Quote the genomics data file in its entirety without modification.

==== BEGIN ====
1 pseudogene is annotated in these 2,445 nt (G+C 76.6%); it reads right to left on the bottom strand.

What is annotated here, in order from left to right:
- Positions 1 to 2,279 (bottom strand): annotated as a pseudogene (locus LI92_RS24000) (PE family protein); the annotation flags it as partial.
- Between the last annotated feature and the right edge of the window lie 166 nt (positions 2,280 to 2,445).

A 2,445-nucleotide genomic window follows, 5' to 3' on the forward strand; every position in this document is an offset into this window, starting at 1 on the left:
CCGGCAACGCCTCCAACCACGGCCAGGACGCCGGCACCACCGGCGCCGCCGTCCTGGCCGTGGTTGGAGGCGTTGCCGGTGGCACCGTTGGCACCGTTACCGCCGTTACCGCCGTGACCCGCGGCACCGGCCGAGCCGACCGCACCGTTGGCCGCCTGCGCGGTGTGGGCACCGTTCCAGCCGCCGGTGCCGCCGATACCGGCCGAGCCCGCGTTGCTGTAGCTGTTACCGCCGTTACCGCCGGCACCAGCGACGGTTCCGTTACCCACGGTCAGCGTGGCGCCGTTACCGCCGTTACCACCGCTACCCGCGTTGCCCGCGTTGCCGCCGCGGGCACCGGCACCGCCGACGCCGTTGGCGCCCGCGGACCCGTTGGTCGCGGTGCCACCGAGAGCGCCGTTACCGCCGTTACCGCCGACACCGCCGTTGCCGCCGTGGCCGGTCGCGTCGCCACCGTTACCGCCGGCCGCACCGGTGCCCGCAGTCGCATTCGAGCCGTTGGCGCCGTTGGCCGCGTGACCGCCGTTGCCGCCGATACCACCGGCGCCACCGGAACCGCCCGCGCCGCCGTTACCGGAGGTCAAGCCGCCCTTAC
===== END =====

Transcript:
1 pseudogene is annotated in these 2,445 nt (G+C 76.6%); it reads right to left on the bottom strand.

What is annotated here, in order from left to right:
- Positions 1 to 2,279 (bottom strand): annotated as a pseudogene (locus LI92_RS24000) (PE family protein); the annotation flags it as partial.
- Between the last annotated feature and the right edge of the window lie 166 nt (positions 2,280 to 2,445).

A 2,445-nucleotide genomic window follows, 5' to 3' on the forward strand; every position in this document is an offset into this window, starting at 1 on the left:
CCGGCAACGCCTCCAACCACGGCCAGGACGCCGGCACCACCGGCGCCGCCGTCCTGGCCGTGGTTGGAGGCGTTGCCGGTGGCACCGTTGGCACCGTTACCGCCGTTACCGCCGTGACCCGCGGCACCGGCCGAGCCGACCGCACCGTTGGCCGCCTGCGCGGTGTGGGCACCGTTCCAGCCGCCGGTGCCGCCGATACCGGCCGAGCCCGCGTTGCTGTAGCTGTTACCGCCGTTACCGCCGGCACCAGCGACGGTTCCGTTACCCACGGTCAGCGTGGCGCCGTTACCGCCGTTACCACCGCTACCCGCGTTGCCCGCGTTGCCGCCGCGGGCACCGGCACCGCCGACGCCGTTGGCGCCCGCGGACCCGTTGGTCGCGGTGCCACCGAGAGCGCCGTTACCGCCGTTACCGCCGACACCGCCGTTGCCGCCGTGGCCGGTCGCGTCGCCACCGTTACCGCCGGCCGCACCGGTGCCCGCAGTCGCATTCGAGCCGTTGGCGCCGTTGGCCGCGTGACCGCCGTTGCCGCCGATACCACCGGCGCCACCGGAACCGCCCGCGCCGCCGTTACCGGAGGTCAAGCCGCCCTTAC